Louisville, now a regional hub for hurricane evacuees, is prepared this time
Rows of military-green cots, hundreds of disaster kits and tables of medical supplies fill the hall inside the Kentucky Expo Center South Wing. Dozens of Red Cross volunteers are milling about and making last-minute preparations when they learn the first plane of evacuees from Louisiana is about to land.
There are portable showers and first-aid stations in place, along with pizza to feed the hungry masses soon to arrive.
“We’re ready,” says Joe Proctor, a spokesman for Louisville’s chapter of the American Red Cross.
Known as a regional chapter, the Louisville Red Cross is the state coordinator for all of Kentucky and is responsible for 37 counties in emergency situations, including 31 in Kentucky and six in Indiana.
“Louisville is a city that has to be prepared for multiple disaster scenarios,” Proctor says. There are 2,100 local Red Cross volunteers, and 1,500 are trained specifically for disaster relief in the wake of earthquakes, tornadoes, floods, snowstorms and hurricanes.
As Hurricane Gustav approached the Gulf Coast last week, the Federal Emergency Management Agency asked several cities and states to accept evacuees. Louisville was one.
“After Katrina, we needed to increase our capacity,” says Amber Youngblood, director of marketing and public relations for the Louisville Red Cross. In 2005, about 4,200 Hurricane Katrina evacuees wandered to the city on their own, turning Louisville Gardens into an impromptu shelter.
The chapter was not fully prepared, Youngblood says, but has since learned its lesson: “Katrina made us a stronger organization.”
In the past three years, the group has trained more than 1,000 new volunteers, raised over $2.5 million, bought more than 8,000 new cots and 17,000 blankets, and established a new emergency command center. In conjunction with the mayor and the governor’s office, the Red Cross secured the Expo Center to serve as a disaster shelter this time around.
Walking through the South Wing at the fairgrounds, Bryan Quail, CEO of the Louisville chapter of the Red Cross, says he understands the consequences of being unprepared — he visited New Orleans’ infamous 9th Ward in the aftermath of Hurricane Katrina.
“I saw some things that I just — well I just can’t talk about,” says Quail, wearing a white Red Cross baseball cap and brown hiking shoes, and manning a constantly ringing cell phone.
After Katrina, Quail says the organization decided to become a leading disaster relief agency in the country, initiating a $7 million fundraising goal over a five-year period and partnering with several area foundations to raise money.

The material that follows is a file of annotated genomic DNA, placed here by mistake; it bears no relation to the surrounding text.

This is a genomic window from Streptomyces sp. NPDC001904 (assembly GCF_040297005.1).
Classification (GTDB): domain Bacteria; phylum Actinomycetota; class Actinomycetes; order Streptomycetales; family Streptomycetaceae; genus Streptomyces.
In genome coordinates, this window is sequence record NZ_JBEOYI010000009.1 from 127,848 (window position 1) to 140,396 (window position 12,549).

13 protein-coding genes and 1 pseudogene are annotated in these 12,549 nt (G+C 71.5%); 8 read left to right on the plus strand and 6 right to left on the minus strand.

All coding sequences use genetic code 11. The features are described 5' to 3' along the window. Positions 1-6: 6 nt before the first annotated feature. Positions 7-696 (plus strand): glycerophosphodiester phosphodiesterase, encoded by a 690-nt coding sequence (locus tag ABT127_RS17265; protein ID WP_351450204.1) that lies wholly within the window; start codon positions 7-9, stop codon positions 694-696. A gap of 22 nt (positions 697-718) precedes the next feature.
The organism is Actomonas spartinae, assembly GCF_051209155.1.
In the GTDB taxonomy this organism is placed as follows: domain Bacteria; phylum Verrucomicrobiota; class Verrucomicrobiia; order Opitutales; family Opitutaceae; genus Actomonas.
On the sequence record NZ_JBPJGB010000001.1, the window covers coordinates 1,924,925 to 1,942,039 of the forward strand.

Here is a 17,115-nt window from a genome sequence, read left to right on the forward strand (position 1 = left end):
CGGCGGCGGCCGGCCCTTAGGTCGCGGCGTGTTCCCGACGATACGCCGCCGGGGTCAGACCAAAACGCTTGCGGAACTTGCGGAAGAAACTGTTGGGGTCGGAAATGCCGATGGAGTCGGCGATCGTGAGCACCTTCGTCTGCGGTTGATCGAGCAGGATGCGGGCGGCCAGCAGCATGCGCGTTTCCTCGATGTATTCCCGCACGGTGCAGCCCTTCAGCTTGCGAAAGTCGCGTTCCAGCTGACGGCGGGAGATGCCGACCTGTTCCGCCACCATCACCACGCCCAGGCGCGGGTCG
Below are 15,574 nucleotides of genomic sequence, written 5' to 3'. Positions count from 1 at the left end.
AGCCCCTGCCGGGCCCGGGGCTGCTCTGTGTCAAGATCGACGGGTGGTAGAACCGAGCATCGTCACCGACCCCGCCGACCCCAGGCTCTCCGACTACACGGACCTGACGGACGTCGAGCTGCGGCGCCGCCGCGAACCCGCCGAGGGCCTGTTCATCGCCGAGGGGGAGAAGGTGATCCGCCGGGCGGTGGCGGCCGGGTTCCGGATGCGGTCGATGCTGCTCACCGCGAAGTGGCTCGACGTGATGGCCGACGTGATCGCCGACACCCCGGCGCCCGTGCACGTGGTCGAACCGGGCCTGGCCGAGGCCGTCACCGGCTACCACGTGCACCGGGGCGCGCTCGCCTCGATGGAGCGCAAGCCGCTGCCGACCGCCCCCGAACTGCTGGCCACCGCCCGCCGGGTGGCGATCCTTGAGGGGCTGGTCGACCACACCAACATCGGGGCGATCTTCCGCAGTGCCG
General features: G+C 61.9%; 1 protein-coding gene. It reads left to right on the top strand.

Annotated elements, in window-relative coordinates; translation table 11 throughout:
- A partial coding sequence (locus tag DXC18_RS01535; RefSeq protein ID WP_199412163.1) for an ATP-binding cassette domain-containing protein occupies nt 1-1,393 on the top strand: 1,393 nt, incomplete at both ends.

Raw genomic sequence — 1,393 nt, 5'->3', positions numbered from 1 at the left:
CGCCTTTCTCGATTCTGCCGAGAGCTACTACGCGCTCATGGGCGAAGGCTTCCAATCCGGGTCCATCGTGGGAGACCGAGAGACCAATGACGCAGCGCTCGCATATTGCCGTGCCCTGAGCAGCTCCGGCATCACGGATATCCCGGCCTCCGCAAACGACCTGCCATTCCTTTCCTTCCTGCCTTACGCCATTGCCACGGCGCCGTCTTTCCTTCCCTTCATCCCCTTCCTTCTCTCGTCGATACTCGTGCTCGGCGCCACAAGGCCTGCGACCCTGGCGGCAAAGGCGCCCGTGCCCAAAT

Navigating the sea of cots to make sure everything is in place, Quail receives word that the first plane has landed.
By now, the parking lot is abuzz with media, volunteers, police and ambulances awaiting the first load of buses. Dressed casually and chattering in between interviews on his cell phone, Mayor Jerry Abramson turns to the volunteers with arms raised and yells, “You guys are great.”
“The group that worked together in the aftermath of Katrina have expanded their capacity,” Abramson tells LEO Weekly. “There are more cots, blankets, tables and chairs, all of that came locally from our Red Cross, which in this community is outstanding.”
Spilling out of TARC buses shuttling from Louisville International Airport, the first group of evacuees arrives; elderly men and women, small children, teenagers and families line up to enter the Expo Center, which soon echoes with their southern drawls.
“Our governor did the right thing this time — our new governor,” says James O’Williams, a New Orleans resident, praising Louisiana Gov. Piyush “Bobby” Jindal.
After Hurricane Katrina hit, O’Williams says he wasn’t evacuated for six days, eventually landing in Corpus Christi, Texas. “Now I’m out four days before,” he says. “Bobby Jindal is smoking. He ain’t playing.”
Many evacuees say they witnessed the unimaginable horror of neglect, mismanagement and ineptitude in the aftermath of Katrina. Now, safely nestled in the Bluegrass before the storm reached land, their testimony speaks volumes about the lessons learned.
“It was better organized,” Robert Burns, a New Orleans resident, says of the evacuation. “Last time people weren’t prepared.”
With a few black trash bags filled with belongings at his feet, Burns smokes a cigarette before heading inside the Expo Center. He explains that the National Guard said he could be in Louisville at least a couple of days, maybe longer, depending on the course a second storm — dubbed Hurricane Hannah — takes in the coming week.
It’s been three years since Katrina, and Burns says New Orleans is just beginning to resurrect itself. Many residents were rebuilding their lives, homes and communities.
Born and raised in New Orleans, Willie Ray lays on a thick New Orleans accent when he recalls standing on his porch in a raincoat as the levees broke and the water engulfed over 80 percent of his city in 2005. Despite the destruction, he says uprooting isn’t an option. “It’s just like California,” he says. “They got earthquakes and we got hurricanes.”
As of Monday, nearly 1,500 evacuees had settled into the Kentucky Expo Center’s South Wing, says Chris Poynter, a spokesperson for Mayor Abramson.
“Louisville showed its preparedness in a very short time,” he says. “It’s gone really well. We’re proud to have one of the finest Red Crosses in the country.”
Meteorologists have since demoted Hurricane Gustav to a Category 2 storm, and it appears New Orleans might have escaped relatively unscathed. But with the threat of Hurricane Hannah still looming, it’s unlikely the refugees here in Louisville will return home before next week. In the meantime, the city is going out of its way to welcome the temporary residents, taking them to a Louisville Bats game and Kentucky Kingdom.